Title Fight were in a weird spot when their 2012 opus Floral Green made them both a household name in hardcore, and the leaders of the burgeoning “soft grunge” scene that aligned them with bands like Citizen, Turnover, and Basement. Their pluralistic fanbase was prepared for them to take either route, but instead they threw everyone off with their detour into full-on shoegaze on 2015’s Hyperview. Interestingly, it launched them into the attention of Pitchfork hipsters and left some of their hardcore-minded fans without their fix. Ultimately, Hyperview is Title Fight’s most successful album to date, and its sound is the one many people identify with them. However, it’s still the lone wolf compared to the kinetic jams they cranked out just a few years before.
Bring Me The Horizon — There Is A Hell Believe Me I’ve Seen It. There Is A Heaven Let’s Keep It A Secret (2010)
Although Bring Me The Horizon’s current fascination with arena-sized electro-pop is the farthest possible thing from their early work as a deathcore band, their third album (and bonafide mouthful) There Is A Hell Believe Me I’ve Seen It. There Is A Heaven Let’s Keep It A Secret is a far cry from both sides of their discographical binary. The record captures the UK band’s fledgling ambition to do more; the melody in the record’s gargantuan gang vocals and numerous clean features; the piano, distortion breaks, and guitar solo in the sidewinding penultimate ballad Blessed With A Curse; and the massive strings and glitchy post-production effects that are sprinkled throughout the album. In the era of Asking Alexandria breakdowns and A Day To Remember pop-punk hooks, this record is both an odd-man-out for the band and the metalcore scene on a whole.
Celtic Frost — Cold Lake (1988)
Celtic Frost’s bemoaned 1988 comeback (under a completely new lineup) Cold Lake presents an interesting quandary in the streaming age. The record, which was hated by fans, critics, and eventually the band, isn’t available on streaming services or for purchase. Therefore, it’s easy to forget that the black metal forefathers even released their comical attempt at Mötley Crüe cosplay, creating this fascinating circumstance in which the band have effectively “erased” the album from existence. Alas, the album is accessible on YouTube and various other hubs for archiving classic albums, so you can search for it and hear just how ridiculous Celtic Frost sounded trying to wear hairspray with a straight face after creating three of the most incredible first-wave black metal albums of all time.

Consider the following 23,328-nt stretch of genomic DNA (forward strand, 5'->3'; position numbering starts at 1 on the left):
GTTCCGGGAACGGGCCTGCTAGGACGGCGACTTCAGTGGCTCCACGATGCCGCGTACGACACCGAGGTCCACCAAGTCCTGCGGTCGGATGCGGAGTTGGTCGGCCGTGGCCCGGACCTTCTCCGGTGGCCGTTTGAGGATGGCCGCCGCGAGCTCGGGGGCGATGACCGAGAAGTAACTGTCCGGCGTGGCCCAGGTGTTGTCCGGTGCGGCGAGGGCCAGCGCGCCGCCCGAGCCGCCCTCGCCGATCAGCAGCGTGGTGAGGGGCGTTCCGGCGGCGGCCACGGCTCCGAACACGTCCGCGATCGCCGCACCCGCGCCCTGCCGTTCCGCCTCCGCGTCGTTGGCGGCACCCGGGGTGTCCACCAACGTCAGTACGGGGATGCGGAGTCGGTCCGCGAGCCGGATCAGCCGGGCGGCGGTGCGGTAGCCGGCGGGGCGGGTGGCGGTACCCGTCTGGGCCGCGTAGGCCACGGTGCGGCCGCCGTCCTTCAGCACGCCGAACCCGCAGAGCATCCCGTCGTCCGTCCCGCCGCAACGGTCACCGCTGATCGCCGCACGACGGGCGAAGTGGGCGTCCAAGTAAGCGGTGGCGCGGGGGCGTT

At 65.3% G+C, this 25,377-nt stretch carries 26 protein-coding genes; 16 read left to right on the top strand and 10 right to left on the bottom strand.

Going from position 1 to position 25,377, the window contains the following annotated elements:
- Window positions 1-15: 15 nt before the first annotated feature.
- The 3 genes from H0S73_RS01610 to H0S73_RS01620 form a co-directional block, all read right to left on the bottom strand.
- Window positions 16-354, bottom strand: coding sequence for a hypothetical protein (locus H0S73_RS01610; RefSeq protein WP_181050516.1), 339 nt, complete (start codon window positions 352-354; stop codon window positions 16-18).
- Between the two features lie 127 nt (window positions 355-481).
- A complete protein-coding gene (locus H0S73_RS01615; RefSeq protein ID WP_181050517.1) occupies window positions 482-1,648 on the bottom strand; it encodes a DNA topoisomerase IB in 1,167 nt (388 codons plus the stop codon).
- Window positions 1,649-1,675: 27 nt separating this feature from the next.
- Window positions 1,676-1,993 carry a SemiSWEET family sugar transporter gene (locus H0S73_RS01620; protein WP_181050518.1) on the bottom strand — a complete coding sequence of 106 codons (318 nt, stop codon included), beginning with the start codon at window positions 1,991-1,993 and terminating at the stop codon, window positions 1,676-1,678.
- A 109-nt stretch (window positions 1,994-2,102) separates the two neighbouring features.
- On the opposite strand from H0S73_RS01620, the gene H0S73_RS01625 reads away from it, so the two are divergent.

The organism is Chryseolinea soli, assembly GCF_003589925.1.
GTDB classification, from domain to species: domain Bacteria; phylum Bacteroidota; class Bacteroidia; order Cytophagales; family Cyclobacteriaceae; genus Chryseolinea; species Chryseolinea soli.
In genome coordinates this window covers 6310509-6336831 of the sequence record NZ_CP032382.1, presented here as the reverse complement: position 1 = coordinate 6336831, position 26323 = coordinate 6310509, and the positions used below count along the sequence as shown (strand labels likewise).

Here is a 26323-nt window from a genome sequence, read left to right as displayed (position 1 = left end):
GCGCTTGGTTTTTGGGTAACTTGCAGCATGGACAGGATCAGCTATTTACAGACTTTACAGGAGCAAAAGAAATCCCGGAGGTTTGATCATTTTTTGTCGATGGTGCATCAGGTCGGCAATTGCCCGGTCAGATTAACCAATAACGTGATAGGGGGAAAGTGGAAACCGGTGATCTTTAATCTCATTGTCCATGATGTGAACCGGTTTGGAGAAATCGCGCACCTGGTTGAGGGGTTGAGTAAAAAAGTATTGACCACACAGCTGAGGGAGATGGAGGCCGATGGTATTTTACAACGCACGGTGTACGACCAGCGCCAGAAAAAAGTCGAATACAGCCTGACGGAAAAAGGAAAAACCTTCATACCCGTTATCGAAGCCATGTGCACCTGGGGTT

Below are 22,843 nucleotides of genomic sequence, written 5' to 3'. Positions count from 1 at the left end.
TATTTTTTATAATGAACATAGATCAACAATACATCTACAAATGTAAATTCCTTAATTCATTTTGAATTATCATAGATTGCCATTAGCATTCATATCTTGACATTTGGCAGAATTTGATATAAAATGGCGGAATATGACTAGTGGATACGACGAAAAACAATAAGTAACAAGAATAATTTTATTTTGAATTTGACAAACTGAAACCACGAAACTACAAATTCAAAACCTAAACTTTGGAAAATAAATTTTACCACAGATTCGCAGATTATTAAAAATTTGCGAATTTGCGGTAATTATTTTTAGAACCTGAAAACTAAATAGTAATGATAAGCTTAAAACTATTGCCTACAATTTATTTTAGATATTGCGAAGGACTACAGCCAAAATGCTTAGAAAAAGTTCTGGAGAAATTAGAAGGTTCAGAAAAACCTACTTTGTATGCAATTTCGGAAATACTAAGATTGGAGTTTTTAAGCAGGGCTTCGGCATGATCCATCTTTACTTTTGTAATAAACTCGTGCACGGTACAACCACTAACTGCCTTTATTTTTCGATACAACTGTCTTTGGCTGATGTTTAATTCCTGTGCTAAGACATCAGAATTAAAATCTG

Paramore — After Laughter (2017)
Paramore soared into the ranks of 2010’s radio-pop fame with their 2013 single Ain’t It Fun, a strikingly jovial switch from the riotous pop-punk they cut their teeth in during the 2000’s However, the self-titled record that single came from is still far moodier and more similar to their roots than their 2017 plunge into sugary pop, After Laughter. From the bright purple album artwork to its infectious, ‘80s pop-influenced sound, After Laughter is a really great maximalist pop album—but also a wild deviation from the Paramore we knew up until that point.
Kreator — Endorama (1999)
The nu-metal/industrial years weren’t just a difficult time for American thrash bands,they resulted in a worldwide epidemic of flailing mediocrity from the genre’s titans. On their 1999 record Endorama, Kreator thought they could beat out the rising threat of Rammstein by adopting their gothic industrial into their tried-and-true thrash formula. To no one’s surprise, it didn’t work, and in 2019 it sounds dated, clumsy, and completely ineffectual within their otherwise strong discography.
King Gizzard & The Lizard Wizard — Infest The Rats’ Nest (2019)
The Australian psych-rock troupe King Gizzard & The Lizard Wizard have played dress-up with their sound before. During their notorious five-album output of 2017, the group toyed with contemporary jazz and rented some combat boots for their metallic sci-fi concept Murder of the Universe. However, none of their previous experiments rendered them unrecognizable—until their latest, this year’s Infest The Rats’ Nest. Most of this record sees the band adjusting their production, their instrumental tones, and their vocal styles to adopt a straight-up Big Four thrash sensibility. It’s more than just a brush with metal, it’s a full-throttle commitment to capturing the genre’s anger and energy, and it results in some moments that genuinely sound like they could’ve been recorded in 1987 by a bunch of kids binging on Kill ‘Em All.
Metallica — St. Anger (2003)
As though we’d forget. Flanked by the impenetrable dominance of nu-metal and more than ten years since their last universally heralded release, a flustered Metallica opted for an (ill-fated) grasp at relevancy over sticking to their beloved meat and potatoes. St. Anger was Metallica’s poorly thought-out attempt to win over Slipknot fans simply by cranking the drums, conjuring the worst possible snare tone imaginable, and assuming that fans wouldn’t miss their signature guitar solos. Thankfully, it remains the lowest point in the band’s career and a helpful template for what not to do when a band is faced with being eclipsed by the latest trends (although songs from the record have become fan favorites during their live show, if only for the contentiousness of it all).